1024 bit encryption compromised?

Ryan Malayter rmalayter@bai.org
Tue Apr 9 17:19:01 2002

From: carl w spitzer [mailto:cwsiv_home1@juno.com] 
>Why 2048?
>A friend who first gave me a copy of PGP said
>to use either 1023 or 2047 to make the mathmatics 
>of factoring fail to the more common computer

This seems kind of pointless to me. Okay, so maybe this-or-that
implementation of PGP does fix the high-order bit of a generated key at 1.
You could be fooling an attacker who is simply trying an exhaustive keyspace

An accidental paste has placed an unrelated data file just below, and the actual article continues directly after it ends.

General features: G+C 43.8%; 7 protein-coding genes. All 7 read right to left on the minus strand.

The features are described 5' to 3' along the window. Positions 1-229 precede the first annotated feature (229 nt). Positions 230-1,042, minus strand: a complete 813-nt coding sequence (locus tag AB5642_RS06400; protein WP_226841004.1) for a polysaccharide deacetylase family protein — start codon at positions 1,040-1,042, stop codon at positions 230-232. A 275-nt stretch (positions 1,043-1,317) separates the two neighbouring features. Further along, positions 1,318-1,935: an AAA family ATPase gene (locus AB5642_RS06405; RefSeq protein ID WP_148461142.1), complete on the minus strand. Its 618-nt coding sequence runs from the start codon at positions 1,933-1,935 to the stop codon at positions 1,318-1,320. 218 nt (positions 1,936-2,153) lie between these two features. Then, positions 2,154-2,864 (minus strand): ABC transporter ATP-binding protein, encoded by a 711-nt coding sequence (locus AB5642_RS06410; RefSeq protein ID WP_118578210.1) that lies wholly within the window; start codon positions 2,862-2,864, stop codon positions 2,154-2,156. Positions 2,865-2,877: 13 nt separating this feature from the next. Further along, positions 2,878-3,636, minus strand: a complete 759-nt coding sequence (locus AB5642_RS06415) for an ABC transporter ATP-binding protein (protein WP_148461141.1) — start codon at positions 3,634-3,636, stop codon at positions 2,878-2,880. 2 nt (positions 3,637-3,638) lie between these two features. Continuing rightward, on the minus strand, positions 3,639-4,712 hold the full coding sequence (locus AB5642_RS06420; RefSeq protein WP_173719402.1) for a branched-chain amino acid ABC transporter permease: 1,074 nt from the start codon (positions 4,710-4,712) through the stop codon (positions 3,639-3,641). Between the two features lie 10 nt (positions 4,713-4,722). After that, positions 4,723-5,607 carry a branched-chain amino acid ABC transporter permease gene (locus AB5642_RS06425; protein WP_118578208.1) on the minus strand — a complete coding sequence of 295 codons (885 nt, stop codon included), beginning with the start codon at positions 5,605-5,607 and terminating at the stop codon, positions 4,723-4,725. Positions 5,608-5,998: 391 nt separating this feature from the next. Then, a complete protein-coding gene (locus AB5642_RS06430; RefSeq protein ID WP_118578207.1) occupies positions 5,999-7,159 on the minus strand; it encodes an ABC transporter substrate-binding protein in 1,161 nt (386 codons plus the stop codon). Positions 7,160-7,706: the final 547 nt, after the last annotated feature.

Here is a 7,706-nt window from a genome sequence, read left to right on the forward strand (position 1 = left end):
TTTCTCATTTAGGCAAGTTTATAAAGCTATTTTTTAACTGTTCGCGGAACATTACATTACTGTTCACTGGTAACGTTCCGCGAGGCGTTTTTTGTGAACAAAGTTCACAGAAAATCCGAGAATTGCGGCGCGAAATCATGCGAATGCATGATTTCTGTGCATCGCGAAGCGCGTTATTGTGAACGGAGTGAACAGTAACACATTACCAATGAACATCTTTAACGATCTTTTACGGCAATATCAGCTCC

search by using a 1023-bit key. But this attacker would be a moron, and not
much to worry about.

I'm no mathemetician, but from what I've read it seems that the General
Number Field Sieve (currently the best factoring algorithm) doesn't work
like a brute-force keyspace search at all: it will factor any length of
number smaller than the limit implemented by the programmer. If the
programmer codes for 1024-bit keys, his algorithm will factor 1023-bit keys
as well. (Can any academics out there confirm this?)